A tolerance to a substance occurs when the body gets used to a substance (drugs, alcohol or medication) so that more of the same substance is needed to give the desired effect that was once received initially from smaller amounts.
There are several mechanisms behind tolerance, including changes in the metabolism of a drug, cellular changes or behavioural/psychological effects. Tolerance is not always negative, and people may develop a tolerance to the side effects of a drug over time as well.
We look at these issues and many others in this article. This is one not to miss if you think that you or someone else you know may have developed a tolerance to medications or substances.
Today we’ve been out and about helping those who are homeless or rough sleeping around the town to help keep warm and dry during this constantly changing weather.
Those who rely on us have been happy to see us again too.
We need your help if we are to continue helping those who are homeless or sleeping rough and are addicted to drug and alcohol locally. You can find out how you can support us on our donation page or within this article. Thank you!
Did you know just how important it is to show gratitude for what you have or are provided with? If you are blessed with the perfect family, a good job or an ideal one that you’ve always wanted to do, stable finances with some money tucked away for a rainy day or a healthy life, you should be grateful. Even being grateful for the little things in your life can make a real difference to your mental wellbeing, provide an improvement in mood and optimism, as well as motivate you to seek more improvements in your life and for those around you.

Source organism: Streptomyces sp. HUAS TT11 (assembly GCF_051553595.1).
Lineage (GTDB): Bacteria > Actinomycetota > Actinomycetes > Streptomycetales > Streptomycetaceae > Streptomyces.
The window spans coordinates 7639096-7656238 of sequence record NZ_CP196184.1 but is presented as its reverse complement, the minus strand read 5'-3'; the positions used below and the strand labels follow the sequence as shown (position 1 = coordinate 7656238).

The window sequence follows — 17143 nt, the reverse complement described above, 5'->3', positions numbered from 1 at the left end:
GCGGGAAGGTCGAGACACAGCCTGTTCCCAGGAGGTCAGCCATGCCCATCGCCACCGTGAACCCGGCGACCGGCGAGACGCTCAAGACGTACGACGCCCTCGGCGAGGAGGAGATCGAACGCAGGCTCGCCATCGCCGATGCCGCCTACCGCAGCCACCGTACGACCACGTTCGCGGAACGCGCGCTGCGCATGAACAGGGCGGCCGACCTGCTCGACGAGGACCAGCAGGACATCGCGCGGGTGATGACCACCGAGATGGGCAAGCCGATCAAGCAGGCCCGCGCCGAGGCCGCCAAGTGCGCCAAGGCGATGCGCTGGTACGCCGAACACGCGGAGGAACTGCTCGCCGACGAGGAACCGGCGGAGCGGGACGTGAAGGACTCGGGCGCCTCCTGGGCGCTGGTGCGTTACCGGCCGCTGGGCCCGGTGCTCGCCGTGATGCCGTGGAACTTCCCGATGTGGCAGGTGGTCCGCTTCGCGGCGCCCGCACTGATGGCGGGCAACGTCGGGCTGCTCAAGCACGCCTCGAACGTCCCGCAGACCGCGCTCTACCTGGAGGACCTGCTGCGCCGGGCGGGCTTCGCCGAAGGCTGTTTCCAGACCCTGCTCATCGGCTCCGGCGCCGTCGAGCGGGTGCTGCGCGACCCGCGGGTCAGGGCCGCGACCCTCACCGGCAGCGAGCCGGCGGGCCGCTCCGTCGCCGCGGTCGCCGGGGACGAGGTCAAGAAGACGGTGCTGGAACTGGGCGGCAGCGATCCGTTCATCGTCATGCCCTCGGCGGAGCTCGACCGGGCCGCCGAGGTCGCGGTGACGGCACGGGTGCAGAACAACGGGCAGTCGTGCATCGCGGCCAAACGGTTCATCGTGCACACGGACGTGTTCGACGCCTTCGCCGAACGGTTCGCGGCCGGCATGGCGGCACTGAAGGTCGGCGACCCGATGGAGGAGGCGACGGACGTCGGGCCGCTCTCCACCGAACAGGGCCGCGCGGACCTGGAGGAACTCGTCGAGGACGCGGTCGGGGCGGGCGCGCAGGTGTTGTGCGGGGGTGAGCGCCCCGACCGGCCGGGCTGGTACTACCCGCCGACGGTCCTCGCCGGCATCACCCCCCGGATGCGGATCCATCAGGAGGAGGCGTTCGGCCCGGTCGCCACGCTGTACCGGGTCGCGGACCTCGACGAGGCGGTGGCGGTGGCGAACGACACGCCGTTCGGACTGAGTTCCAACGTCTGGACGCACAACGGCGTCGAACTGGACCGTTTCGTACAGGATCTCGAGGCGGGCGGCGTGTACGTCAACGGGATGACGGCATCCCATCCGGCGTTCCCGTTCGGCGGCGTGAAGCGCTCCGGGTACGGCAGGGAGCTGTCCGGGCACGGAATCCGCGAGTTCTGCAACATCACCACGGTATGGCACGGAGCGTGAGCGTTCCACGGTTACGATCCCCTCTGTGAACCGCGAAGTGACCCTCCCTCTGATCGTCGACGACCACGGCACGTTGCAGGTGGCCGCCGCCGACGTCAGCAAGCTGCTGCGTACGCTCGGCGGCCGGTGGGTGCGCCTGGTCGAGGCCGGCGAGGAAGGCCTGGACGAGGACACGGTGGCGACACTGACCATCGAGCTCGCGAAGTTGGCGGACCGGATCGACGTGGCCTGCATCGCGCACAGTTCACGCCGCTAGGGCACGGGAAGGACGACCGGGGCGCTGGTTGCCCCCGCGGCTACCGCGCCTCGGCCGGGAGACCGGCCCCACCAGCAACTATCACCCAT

Keep reading if you want to know more about the science behind gratitude and how it can benefit you, your mental health, physical health and recovery from substances with our top 10 tips.
The lack of local access to mental health and addiction services, ever increasing waiting lists, cost of private treatment, societal stigma and other factors contribute to the global widespread inability to get into therapy//treatment when the person needs it most.
Tele-healthcare or online therapy helps to remove some of these obstacles in order for many more able to receive the mental health care that they need and deserve. Virtual therapy sessions are enabling more and more people with addiction and mental health issues to succeed in their lives. This also includes other therapies including hypnotherapy, mindfulness, meditation and many others.
Here you can discover whether online therapy may benefit you or someone else you know, as well as when online therapy may not be the best fit for you. Check out our new article.
We always want to hear from you so please comment below or get in touch with us through our social media pages and let us know your views and opinions!
Medically, addiction is known to be a “chronic and relapsing disease” according to the nationwide research and the UK’s National Health Service.
What this definition means is that one or more relapses are a highly expectant occurrence due to the nature of the disease. So, what we want to know, what percentage of addicts stay clean for the long term?
According to a study published in 2000, relapse rates for addiction in the first year after stopping are between 40 and 60%; this is similar to other comparable long term health conditions such as asthma, hypertension and type 2 diabetes. The only difference being is that us as addicts are the ones in control of our outcomes and whether we do what we need to do in order to succeed or do the bare minimum and risk becoming yet another statistic.